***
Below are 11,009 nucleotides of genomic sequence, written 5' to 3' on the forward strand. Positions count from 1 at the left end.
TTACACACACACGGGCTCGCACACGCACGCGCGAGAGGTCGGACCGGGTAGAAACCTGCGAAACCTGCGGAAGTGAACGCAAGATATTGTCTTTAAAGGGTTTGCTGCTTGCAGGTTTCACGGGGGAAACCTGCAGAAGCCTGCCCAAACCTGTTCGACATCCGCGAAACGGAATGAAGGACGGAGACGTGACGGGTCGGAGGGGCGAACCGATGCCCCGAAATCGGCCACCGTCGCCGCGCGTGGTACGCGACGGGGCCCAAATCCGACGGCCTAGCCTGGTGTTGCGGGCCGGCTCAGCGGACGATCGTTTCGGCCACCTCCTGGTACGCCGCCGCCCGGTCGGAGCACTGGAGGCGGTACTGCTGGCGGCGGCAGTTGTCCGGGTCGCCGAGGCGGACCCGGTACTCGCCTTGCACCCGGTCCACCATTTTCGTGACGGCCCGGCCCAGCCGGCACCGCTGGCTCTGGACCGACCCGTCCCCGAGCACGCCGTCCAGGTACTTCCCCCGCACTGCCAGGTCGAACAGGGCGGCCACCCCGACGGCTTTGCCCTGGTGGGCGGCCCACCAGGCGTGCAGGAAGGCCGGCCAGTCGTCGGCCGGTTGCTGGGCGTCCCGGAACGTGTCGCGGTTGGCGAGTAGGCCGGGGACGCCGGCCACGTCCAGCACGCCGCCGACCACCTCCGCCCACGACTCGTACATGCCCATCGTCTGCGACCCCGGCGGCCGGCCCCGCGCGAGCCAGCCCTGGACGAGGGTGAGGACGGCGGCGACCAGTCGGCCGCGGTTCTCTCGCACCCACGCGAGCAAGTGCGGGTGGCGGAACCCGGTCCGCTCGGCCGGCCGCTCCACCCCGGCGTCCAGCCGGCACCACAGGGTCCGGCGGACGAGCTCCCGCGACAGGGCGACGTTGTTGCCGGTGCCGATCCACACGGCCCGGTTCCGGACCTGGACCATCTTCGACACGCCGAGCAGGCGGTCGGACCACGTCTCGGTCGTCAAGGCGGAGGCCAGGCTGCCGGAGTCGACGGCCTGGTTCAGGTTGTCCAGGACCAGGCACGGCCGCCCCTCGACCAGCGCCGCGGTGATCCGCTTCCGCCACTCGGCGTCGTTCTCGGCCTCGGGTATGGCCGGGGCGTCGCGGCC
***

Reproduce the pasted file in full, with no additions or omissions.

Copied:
Below are 11,009 nucleotides of genomic sequence, written 5' to 3' on the forward strand. Positions count from 1 at the left end.
TTACACACACACGGGCTCGCACACGCACGCGCGAGAGGTCGGACCGGGTAGAAACCTGCGAAACCTGCGGAAGTGAACGCAAGATATTGTCTTTAAAGGGTTTGCTGCTTGCAGGTTTCACGGGGGAAACCTGCAGAAGCCTGCCCAAACCTGTTCGACATCCGCGAAACGGAATGAAGGACGGAGACGTGACGGGTCGGAGGGGCGAACCGATGCCCCGAAATCGGCCACCGTCGCCGCGCGTGGTACGCGACGGGGCCCAAATCCGACGGCCTAGCCTGGTGTTGCGGGCCGGCTCAGCGGACGATCGTTTCGGCCACCTCCTGGTACGCCGCCGCCCGGTCGGAGCACTGGAGGCGGTACTGCTGGCGGCGGCAGTTGTCCGGGTCGCCGAGGCGGACCCGGTACTCGCCTTGCACCCGGTCCACCATTTTCGTGACGGCCCGGCCCAGCCGGCACCGCTGGCTCTGGACCGACCCGTCCCCGAGCACGCCGTCCAGGTACTTCCCCCGCACTGCCAGGTCGAACAGGGCGGCCACCCCGACGGCTTTGCCCTGGTGGGCGGCCCACCAGGCGTGCAGGAAGGCCGGCCAGTCGTCGGCCGGTTGCTGGGCGTCCCGGAACGTGTCGCGGTTGGCGAGTAGGCCGGGGACGCCGGCCACGTCCAGCACGCCGCCGACCACCTCCGCCCACGACTCGTACATGCCCATCGTCTGCGACCCCGGCGGCCGGCCCCGCGCGAGCCAGCCCTGGACGAGGGTGAGGACGGCGGCGACCAGTCGGCCGCGGTTCTCTCGCACCCACGCGAGCAAGTGCGGGTGGCGGAACCCGGTCCGCTCGGCCGGCCGCTCCACCCCGGCGTCCAGCCGGCACCACAGGGTCCGGCGGACGAGCTCCCGCGACAGGGCGACGTTGTTGCCGGTGCCGATCCACACGGCCCGGTTCCGGACCTGGACCATCTTCGACACGCCGAGCAGGCGGTCGGACCACGTCTCGGTCGTCAAGGCGGAGGCCAGGCTGCCGGAGTCGACGGCCTGGTTCAGGTTGTCCAGGACCAGGCACGGCCGCCCCTCGACCAGCGCCGCGGTGATCCGCTTCCGCCACTCGGCGTCGTTCTCGGCCTCGGGTATGGCCGGGGCGTCGCGGCC